Laboratory testing completed at USAFSAM and Landstuhl Regional Medical Center (LRMC) included multiplex PCR respiratory pathogen panels (including: adenovirus, Chlmydia pneumoniae, coronavirus, human bocavirus, human metapnumovirus, Mycoplasma pneumoniae, parainfluenza, respiratory syncytial virus (RSV), rhinovirus/enterovirus, and co-infections) [14], [15], viral culture detecting influenza and other respiratory viruses, and influenza A/B subtyping via PCR [16], [17]. Vaccination status was derived from both the Air Force Complete Immunization Tracking Application (AFCITA), a United States Air Force database containing vaccination-related data, and from surveys given to those submitting respiratory samples. If the patient had an influenza vaccination record in AFCITA for the 2017–2018 influenza season, or answered yes to being vaccinated during the season on their survey, they were identified as vaccinated. Patients who were not vaccinated for the season or who were vaccinated less than 14 days prior to specimen submittal were classified as unvaccinated.

All people submitting a respiratory specimen to the DoDGRS for the 2017–2018 influenza season were eligible for the study. The influenza season began 1 October 2017 and ended 29 September 2018. Those who submitted a sample and only tested positive for Chlamydia pneumoniae and/or Mycoplasma pneumoniae were excluded because these illnesses are bacteriological in nature, not viral. People with influenza and non-influenza coinfections were excluded because they could not be uniquely classified as either influenza or non-influenza respiratory virus. Individuals with multiple specimens collected during the season were also removed from the study as they could have had multiple different viruses over the season. Specimens where neither vaccination status could be obtained via databases nor a questionnaire was completed were excluded because vaccination status could not be confirmed. Subjects who were ill before receiving vaccination were excluded as vaccination status would therefore be unrelated to illness. Lastly, those people for whom the laboratory rejected the specimen were not included in the final study population.

Data management and statistical analyses were conducted using SAS 9.4 and SAS Enterprise Guide 7.1 (SAS Institute Inc., Cary, NC). Basic descriptive epidemiology was utilized to obtain counts and rates of outcomes by sex, military beneficiary category, age group, disease status, seasonality of illness, and vaccination status. In order to determine if virus interference was associated with influenza vaccination in the military beneficiary population, odds ratios and confidence intervals were calculated utilizing conditional logistic regression to compare vaccination status from two analyses. First, those with a viral respiratory illness other than influenza were compared to those with no pathogen detected (pan-negative). Next influenza positive cases were compared to three different control groups. The first control group was comprised of all controls, specifically, individuals testing negative for flu or positive for any respiratory virus other than flu.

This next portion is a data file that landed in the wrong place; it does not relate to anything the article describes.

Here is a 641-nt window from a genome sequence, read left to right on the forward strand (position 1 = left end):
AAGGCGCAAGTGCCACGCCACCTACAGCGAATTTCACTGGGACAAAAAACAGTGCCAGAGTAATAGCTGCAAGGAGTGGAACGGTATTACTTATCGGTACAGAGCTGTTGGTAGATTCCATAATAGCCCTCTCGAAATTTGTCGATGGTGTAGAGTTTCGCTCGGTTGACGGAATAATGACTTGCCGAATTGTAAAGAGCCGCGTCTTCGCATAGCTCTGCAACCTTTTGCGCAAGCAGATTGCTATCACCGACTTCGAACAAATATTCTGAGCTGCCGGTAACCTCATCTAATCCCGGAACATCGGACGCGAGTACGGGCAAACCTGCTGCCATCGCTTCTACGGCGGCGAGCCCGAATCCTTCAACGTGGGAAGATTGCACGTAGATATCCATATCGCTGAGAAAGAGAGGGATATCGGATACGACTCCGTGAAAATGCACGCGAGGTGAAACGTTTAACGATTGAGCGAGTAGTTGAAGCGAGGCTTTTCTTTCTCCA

The second control group consisted of only those who were positive for respiratory viruses other than influenza. Lastly, pan-negative controls were compared to influenza cases. Unadjusted and adjusted odds ratios were calculated for the overall population, the population with AFCITA records only, and the active duty only population during the influenza season for the comparison of other respiratory illnesses to pan-negatives, as well as all three case-control comparisons. Adjusted odds ratios were calculated after modeling variables in a nested logistic regression, keeping all variables with p < 0.20 and then adding them to a full logistic model. In the full logistic model, only variables that remained significant were included in the final adjusted model. Age group remained significant in the overall population; age group and seasonality remained significant in the AFCITA confirmed vaccination group and the Active Duty population; and gender, age group, and seasonality all remained significant in all three of the case-control comparisons. Those respective variables that remained significant were included in the adjustment for the odds ratio for the total season. Individual respiratory virus outcomes were also examined and stratified by vaccination status. Odds ratios, confidence intervals, and p-values were calculated to determine if individual respiratory viruses were associated with influenza vaccination.